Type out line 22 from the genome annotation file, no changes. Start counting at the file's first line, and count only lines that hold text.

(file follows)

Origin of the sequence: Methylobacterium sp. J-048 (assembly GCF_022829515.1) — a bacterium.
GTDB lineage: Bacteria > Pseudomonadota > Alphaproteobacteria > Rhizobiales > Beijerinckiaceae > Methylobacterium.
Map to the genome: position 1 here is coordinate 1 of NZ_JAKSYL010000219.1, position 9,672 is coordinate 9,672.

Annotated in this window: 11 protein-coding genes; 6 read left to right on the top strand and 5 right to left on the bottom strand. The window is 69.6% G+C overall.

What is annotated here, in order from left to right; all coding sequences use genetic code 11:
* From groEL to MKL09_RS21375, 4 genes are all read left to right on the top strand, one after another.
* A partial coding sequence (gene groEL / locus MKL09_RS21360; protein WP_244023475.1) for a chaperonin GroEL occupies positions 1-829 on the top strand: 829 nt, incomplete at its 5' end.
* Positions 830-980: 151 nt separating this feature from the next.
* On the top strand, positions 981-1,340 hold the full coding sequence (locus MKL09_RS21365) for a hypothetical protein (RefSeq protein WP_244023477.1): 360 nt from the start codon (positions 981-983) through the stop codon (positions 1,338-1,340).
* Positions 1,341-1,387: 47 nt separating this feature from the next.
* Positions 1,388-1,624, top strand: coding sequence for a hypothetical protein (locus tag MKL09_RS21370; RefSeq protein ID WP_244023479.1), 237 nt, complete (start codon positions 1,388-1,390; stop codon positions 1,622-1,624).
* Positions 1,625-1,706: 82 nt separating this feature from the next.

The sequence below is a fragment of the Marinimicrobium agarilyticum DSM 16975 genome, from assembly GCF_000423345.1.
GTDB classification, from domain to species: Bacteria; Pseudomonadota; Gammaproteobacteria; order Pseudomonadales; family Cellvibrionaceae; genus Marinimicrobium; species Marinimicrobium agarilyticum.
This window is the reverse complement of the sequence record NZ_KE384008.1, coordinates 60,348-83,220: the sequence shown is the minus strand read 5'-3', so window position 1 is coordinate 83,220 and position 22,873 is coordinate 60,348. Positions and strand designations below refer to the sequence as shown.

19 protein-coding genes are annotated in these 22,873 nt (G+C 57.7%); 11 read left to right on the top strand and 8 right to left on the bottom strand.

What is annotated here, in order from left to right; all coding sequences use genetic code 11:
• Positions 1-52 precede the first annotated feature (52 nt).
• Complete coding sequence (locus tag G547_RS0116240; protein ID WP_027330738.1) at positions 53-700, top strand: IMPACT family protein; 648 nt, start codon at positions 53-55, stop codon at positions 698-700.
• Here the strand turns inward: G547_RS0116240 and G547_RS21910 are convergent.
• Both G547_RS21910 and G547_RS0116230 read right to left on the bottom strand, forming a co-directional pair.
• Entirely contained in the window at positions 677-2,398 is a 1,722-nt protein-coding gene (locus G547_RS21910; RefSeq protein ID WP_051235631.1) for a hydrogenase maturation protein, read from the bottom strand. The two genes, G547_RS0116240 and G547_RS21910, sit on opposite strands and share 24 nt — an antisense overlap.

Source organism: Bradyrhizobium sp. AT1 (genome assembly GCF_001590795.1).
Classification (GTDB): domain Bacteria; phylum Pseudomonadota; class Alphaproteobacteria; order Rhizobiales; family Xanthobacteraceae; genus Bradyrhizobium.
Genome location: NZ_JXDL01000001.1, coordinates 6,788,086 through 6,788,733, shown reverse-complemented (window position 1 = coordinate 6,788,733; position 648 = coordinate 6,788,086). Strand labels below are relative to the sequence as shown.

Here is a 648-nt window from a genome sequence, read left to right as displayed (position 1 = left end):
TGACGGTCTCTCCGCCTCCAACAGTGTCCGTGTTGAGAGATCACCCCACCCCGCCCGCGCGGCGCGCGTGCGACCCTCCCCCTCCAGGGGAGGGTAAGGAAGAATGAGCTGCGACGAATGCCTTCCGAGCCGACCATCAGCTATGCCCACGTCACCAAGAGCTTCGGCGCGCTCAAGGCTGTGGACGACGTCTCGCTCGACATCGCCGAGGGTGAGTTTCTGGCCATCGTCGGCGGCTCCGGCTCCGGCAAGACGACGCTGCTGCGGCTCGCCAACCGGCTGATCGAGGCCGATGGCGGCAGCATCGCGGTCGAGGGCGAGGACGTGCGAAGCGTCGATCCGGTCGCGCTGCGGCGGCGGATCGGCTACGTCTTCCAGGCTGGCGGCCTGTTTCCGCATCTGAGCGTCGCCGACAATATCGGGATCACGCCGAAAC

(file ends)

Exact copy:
• Entirely contained in the window at positions 677-2,398 is a 1,722-nt protein-coding gene (locus G547_RS21910; RefSeq protein ID WP_051235631.1) for a hydrogenase maturation protein, read from the bottom strand. The two genes, G547_RS0116240 and G547_RS21910, sit on opposite strands and share 24 nt — an antisense overlap.